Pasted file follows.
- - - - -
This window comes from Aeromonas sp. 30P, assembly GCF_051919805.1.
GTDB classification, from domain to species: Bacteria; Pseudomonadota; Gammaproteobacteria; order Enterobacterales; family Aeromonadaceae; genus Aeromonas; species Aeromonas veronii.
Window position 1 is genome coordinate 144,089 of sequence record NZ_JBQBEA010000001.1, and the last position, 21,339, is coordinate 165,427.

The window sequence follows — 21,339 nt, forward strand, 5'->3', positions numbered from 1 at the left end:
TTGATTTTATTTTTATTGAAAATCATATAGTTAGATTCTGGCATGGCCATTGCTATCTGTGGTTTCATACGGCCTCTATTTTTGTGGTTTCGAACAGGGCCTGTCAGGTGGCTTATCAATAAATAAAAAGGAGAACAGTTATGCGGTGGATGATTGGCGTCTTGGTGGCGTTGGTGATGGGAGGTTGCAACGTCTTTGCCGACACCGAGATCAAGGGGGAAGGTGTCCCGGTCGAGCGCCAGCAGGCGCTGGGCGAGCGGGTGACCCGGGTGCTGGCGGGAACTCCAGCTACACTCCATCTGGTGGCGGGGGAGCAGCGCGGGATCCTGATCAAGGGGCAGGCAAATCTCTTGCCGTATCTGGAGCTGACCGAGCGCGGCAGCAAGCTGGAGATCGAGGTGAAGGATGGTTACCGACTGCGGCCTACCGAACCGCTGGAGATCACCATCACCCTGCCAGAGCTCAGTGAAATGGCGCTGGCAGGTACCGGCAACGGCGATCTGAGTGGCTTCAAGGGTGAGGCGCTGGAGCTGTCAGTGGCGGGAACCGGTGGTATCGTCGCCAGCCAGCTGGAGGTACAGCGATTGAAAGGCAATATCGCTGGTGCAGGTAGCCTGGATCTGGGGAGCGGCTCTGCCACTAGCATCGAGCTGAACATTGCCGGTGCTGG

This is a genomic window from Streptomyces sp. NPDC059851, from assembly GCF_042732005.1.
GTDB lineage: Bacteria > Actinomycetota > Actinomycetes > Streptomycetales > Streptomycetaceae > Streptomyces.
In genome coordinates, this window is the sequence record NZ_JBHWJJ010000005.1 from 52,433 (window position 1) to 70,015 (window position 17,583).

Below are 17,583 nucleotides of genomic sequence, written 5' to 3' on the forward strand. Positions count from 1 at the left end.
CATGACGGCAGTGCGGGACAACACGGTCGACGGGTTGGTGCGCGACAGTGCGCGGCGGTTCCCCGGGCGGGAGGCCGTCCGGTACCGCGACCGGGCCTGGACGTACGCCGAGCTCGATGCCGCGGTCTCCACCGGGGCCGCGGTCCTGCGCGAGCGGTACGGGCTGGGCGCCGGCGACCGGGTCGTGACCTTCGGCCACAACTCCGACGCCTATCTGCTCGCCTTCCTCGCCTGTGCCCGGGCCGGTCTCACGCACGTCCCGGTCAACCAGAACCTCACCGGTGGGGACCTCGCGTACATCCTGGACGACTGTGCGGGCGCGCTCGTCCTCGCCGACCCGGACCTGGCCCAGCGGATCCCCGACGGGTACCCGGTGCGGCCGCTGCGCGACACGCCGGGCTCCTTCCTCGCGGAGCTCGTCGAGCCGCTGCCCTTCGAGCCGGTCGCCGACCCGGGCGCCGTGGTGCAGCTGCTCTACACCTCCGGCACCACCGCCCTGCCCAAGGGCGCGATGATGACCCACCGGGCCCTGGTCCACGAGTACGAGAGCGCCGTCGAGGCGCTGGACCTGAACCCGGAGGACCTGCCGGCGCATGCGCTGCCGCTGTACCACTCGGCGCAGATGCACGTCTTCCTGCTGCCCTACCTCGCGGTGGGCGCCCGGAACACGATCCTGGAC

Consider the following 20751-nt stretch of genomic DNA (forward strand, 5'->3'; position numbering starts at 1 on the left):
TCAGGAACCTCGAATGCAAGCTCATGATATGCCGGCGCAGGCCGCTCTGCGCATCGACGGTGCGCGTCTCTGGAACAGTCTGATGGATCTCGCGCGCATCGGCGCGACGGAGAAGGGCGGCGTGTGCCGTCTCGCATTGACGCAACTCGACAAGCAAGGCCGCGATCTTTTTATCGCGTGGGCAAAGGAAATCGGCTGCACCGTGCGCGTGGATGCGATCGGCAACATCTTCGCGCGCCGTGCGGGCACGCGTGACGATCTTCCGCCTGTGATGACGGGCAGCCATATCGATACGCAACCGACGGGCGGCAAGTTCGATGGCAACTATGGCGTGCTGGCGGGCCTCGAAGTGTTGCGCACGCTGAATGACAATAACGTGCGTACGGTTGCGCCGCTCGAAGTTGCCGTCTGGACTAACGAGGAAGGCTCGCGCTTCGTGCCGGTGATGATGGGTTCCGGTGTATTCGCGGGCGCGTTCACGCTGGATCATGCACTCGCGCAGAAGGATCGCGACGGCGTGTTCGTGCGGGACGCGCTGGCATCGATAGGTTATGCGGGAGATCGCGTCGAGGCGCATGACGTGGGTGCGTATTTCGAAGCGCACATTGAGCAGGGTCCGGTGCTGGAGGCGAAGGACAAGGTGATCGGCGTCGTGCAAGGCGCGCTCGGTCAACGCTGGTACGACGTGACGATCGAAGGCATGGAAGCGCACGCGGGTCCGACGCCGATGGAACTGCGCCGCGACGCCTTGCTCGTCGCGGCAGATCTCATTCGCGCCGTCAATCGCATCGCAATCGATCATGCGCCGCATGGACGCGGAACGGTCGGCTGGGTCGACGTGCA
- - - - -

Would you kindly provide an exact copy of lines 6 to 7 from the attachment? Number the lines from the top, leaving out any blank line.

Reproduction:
This is a genomic window from Streptomyces sp. NPDC059851, from assembly GCF_042732005.1.
GTDB lineage: Bacteria > Actinomycetota > Actinomycetes > Streptomycetales > Streptomycetaceae > Streptomyces.